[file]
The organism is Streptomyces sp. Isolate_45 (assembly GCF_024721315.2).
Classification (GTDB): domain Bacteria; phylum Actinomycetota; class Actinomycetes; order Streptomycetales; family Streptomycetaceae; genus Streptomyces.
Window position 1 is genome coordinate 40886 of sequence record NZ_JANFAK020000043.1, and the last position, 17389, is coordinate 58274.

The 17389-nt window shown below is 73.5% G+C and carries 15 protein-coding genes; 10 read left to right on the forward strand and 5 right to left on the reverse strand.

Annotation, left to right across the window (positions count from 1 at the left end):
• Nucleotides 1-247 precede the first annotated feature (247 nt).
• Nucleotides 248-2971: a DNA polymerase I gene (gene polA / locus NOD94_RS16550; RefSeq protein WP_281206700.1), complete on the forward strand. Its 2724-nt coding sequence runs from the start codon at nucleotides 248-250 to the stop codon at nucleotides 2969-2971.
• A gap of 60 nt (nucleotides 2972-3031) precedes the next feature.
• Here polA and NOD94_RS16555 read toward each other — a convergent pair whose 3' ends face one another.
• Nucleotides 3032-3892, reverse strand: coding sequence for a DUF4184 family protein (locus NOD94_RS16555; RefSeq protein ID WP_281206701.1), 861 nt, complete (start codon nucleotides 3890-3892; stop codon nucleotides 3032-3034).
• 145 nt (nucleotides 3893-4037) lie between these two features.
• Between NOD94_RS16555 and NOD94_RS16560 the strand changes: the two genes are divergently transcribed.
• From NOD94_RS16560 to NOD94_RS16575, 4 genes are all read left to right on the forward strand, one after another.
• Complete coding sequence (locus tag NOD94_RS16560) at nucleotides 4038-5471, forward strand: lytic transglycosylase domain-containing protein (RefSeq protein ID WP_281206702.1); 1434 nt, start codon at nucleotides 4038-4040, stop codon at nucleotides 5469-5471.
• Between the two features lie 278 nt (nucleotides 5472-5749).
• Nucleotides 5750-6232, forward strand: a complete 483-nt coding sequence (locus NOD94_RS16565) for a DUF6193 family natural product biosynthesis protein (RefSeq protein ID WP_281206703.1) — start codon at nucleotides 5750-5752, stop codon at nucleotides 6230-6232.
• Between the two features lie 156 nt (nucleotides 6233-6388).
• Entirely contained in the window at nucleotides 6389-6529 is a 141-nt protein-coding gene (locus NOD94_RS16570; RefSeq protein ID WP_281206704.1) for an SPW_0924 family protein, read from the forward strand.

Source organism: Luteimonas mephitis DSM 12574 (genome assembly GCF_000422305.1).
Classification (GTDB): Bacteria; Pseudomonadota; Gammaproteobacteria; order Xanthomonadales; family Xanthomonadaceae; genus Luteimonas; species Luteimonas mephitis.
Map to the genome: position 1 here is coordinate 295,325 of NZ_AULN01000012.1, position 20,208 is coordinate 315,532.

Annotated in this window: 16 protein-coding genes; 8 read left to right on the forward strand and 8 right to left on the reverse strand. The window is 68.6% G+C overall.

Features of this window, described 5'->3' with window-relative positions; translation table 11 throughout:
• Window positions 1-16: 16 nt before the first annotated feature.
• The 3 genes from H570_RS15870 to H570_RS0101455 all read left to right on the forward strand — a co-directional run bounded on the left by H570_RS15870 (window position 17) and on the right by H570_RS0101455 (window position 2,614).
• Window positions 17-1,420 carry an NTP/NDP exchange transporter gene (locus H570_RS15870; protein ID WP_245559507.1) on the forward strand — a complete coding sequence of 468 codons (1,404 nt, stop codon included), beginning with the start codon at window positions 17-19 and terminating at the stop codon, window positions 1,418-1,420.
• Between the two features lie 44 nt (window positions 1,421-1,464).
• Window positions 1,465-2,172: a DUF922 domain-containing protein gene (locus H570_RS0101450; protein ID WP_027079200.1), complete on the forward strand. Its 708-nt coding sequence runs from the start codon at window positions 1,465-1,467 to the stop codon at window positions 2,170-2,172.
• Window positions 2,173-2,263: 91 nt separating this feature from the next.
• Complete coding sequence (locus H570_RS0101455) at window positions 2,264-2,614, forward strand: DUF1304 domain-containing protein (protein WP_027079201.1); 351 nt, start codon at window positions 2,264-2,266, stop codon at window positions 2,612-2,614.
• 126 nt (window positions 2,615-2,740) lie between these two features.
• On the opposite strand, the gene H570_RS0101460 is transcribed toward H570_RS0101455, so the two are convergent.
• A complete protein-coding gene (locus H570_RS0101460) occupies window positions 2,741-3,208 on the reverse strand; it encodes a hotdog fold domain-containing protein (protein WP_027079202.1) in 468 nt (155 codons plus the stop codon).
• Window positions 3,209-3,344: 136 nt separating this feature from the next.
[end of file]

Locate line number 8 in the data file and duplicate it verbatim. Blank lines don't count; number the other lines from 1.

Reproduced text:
• A gap of 60 nt (nucleotides 2972-3031) precedes the next feature.